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2006 AEC - FDI and economic growth

11-Nov-2006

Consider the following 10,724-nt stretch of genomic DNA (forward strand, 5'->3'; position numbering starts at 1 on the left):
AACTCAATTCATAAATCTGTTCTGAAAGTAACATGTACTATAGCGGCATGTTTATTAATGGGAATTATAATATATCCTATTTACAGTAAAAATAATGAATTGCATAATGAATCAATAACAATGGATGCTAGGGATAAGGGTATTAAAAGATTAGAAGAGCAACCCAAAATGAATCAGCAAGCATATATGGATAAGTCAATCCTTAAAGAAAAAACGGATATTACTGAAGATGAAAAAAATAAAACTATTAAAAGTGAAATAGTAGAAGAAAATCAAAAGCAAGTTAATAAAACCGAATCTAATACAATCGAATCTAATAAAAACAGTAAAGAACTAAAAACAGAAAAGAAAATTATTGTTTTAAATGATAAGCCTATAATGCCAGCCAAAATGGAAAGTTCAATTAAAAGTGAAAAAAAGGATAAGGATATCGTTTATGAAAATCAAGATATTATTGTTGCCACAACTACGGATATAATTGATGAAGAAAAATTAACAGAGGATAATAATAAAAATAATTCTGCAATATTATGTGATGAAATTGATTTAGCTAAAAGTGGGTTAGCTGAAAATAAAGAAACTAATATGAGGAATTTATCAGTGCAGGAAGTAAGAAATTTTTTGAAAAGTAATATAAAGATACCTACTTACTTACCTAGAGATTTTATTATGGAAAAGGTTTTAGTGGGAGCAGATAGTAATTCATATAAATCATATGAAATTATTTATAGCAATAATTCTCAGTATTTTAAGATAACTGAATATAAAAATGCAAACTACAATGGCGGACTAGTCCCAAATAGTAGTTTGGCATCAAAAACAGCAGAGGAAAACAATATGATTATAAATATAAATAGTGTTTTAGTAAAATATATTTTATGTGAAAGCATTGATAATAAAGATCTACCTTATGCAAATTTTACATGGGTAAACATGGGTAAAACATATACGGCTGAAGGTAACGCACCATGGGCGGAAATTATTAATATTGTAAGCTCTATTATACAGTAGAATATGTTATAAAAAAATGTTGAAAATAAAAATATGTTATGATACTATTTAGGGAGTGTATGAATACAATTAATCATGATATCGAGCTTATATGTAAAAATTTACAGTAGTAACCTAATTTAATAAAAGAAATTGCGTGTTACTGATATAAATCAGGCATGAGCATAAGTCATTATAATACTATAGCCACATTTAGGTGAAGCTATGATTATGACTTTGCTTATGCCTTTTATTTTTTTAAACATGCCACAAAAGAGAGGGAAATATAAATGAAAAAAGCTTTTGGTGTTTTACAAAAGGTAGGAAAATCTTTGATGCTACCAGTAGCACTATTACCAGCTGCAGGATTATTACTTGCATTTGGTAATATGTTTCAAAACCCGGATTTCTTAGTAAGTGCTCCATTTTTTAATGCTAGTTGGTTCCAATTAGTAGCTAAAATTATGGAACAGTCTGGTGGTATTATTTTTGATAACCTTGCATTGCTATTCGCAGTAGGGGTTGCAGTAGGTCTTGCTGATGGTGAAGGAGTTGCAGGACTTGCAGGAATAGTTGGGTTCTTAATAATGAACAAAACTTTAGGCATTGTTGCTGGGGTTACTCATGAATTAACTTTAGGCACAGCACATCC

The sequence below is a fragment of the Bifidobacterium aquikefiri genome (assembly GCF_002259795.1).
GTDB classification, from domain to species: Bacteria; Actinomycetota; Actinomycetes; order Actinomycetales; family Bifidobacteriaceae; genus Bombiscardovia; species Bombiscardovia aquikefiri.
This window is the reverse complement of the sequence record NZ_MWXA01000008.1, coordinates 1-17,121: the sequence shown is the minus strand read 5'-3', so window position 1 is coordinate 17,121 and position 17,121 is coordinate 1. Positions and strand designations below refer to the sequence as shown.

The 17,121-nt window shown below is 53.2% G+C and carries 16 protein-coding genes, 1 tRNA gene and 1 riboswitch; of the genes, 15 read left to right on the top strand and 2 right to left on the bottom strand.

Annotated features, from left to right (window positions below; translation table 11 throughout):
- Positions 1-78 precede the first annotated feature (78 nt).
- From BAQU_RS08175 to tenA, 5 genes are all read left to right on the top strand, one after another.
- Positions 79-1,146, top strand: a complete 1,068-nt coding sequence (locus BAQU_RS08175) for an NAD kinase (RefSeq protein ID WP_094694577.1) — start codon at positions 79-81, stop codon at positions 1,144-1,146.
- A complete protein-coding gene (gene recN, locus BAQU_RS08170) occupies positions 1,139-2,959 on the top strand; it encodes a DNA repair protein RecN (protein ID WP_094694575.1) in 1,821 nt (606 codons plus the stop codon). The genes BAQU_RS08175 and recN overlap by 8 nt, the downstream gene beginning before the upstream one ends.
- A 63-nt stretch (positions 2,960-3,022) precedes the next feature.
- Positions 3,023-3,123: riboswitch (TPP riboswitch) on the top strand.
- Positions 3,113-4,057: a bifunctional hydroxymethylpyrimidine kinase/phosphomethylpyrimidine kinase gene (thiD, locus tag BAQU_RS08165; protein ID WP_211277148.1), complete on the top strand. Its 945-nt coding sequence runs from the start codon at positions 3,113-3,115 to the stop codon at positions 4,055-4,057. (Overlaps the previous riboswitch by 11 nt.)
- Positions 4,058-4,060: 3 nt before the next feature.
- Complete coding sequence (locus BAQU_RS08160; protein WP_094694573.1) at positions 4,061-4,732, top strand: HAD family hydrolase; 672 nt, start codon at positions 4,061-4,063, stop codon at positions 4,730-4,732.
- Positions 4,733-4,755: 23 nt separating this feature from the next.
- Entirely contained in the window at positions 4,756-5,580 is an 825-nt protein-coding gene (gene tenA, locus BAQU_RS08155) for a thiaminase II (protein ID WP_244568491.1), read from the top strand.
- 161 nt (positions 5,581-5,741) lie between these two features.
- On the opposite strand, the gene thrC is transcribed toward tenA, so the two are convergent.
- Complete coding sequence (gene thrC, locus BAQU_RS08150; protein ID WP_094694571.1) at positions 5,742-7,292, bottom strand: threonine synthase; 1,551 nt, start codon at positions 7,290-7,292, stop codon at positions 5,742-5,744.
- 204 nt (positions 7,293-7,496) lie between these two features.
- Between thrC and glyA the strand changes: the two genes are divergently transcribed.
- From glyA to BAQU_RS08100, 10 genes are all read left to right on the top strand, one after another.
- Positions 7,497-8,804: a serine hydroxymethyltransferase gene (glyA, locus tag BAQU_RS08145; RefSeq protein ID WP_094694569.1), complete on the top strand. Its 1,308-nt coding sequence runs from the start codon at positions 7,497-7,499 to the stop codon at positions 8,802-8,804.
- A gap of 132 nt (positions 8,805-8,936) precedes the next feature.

In recent times, developing countries, especially in Africa see the role of foreign direct investment (referred to as FDI henceforth) as crucial to their development. FDI is seen as an engine of growth as it provides the much needed capital for investment, increases competition in the host country industries, and aids local firms to become more productive by adopting more efficient technology or by investing in human and/or physical capital. Foreign direct investment contributes to growth in a substantial manner because it is more stable than other forms of capital flows. The benefits of FDI include serving as a source of capital, employment generation, facilitating access to foreign markets, and generating both technological and efficiency spillover to local firms. It is expected that by providing access to foreign markets, transferring technology and generally building capacity in the host country firms, FDI will inevitably improve the integration of the host country into the global economy and foster growth. FDI is seen as “a key driver of economic growth and development. FDI not only boosts capital formation but also enhances the quality of capital stock”.

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